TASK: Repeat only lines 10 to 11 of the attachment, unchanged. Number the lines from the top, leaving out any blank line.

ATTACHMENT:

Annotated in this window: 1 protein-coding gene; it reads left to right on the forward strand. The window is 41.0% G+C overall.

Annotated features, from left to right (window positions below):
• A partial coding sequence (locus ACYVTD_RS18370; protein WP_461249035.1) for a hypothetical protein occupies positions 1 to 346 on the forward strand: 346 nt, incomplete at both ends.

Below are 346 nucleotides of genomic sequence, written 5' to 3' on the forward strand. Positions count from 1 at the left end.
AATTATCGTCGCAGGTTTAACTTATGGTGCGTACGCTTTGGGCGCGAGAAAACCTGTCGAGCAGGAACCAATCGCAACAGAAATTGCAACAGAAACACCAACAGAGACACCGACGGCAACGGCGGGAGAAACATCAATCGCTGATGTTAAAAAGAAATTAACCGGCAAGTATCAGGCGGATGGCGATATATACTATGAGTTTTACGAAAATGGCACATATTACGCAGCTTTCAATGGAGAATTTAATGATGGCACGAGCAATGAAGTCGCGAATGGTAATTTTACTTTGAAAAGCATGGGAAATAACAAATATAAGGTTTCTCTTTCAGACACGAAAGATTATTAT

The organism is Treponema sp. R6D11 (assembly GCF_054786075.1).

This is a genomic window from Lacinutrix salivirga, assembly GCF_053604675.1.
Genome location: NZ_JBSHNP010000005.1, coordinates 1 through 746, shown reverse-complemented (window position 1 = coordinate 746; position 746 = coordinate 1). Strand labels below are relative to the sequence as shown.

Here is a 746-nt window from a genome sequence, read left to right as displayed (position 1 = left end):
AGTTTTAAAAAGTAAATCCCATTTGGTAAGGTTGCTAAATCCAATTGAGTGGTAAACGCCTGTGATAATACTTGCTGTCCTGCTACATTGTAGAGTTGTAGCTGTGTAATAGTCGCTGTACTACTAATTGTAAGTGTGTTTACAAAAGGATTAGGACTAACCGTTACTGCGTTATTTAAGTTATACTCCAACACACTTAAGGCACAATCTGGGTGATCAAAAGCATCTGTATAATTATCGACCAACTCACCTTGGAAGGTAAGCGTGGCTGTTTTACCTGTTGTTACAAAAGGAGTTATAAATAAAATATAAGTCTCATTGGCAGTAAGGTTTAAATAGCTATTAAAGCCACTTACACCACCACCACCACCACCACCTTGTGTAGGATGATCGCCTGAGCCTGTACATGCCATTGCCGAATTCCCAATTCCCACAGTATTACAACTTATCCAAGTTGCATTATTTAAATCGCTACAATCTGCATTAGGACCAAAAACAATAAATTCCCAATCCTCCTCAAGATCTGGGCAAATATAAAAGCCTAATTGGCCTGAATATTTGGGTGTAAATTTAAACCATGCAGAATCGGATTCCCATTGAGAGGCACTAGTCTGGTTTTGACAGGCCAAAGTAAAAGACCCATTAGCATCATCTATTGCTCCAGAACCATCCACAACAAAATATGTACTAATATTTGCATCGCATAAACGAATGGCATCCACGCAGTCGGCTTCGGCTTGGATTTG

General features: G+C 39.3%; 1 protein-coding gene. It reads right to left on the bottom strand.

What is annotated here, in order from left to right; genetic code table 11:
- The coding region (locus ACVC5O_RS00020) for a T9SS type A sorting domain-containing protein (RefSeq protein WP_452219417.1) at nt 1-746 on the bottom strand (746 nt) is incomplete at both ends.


AGTTTTAAAAAGTAAATCCCATTTGGTAAGGTTGCTAAATCCAATTGAGTGGTAAACGCCTGTGATAATACTTGCTGTCCTGCTACATTGTAGAGTTGTAGCTGTGTAATAGTCGCTGTACTACTAATTGTAAGTGTGTTTACAAAAGGATTAGGACTAACCGTTACTGCGTTATTTAAGTTATACTCCAACACACTTAAGGCACAATCTGGGTGATCAAAAGCATCTGTATAATTATCGACCAACTCACCTTGGAAGGTAAGCGTGGCTGTTTTACCTGTTGTTACAAAAGGAGTTATAAATAAAATATAAGTCTCATTGGCAGTAAGGTTTAAATAGCTATTAAAGCCACTTACACCACCACCACCACCACCACCTTGTGTAGGATGATCGCCTGAGCCTGTACATGCCATTGCCGAATTCCCAATTCCCACAGTATTACAACTTATCCAAGTTGCATTATTTAAATCGCTACAATCTGCATTAGGACCAAAAACAATAAATTCCCAATCCTCCTCAAGATCTGGGCAAATATAAAAGCCTAATTGGCCTGAATATTTGGGTGTAAATTTAAACCATGCAGAATCGGATTCCCATTGAGAGGCACTAGTCTGGTTTTGACAGGCCAAAGTAAAAGACCCATTAGCATCATCTATTGCTCCAGAACCATCCACAACAAAATATGTACTAATATTTGCATCGCATAAACGAATGGCATCCACGCAGTCGGCTTCGGCTTGGATTTG

General features: G+C 39.3%; 1 protein-coding gene. It reads right to left on the bottom strand.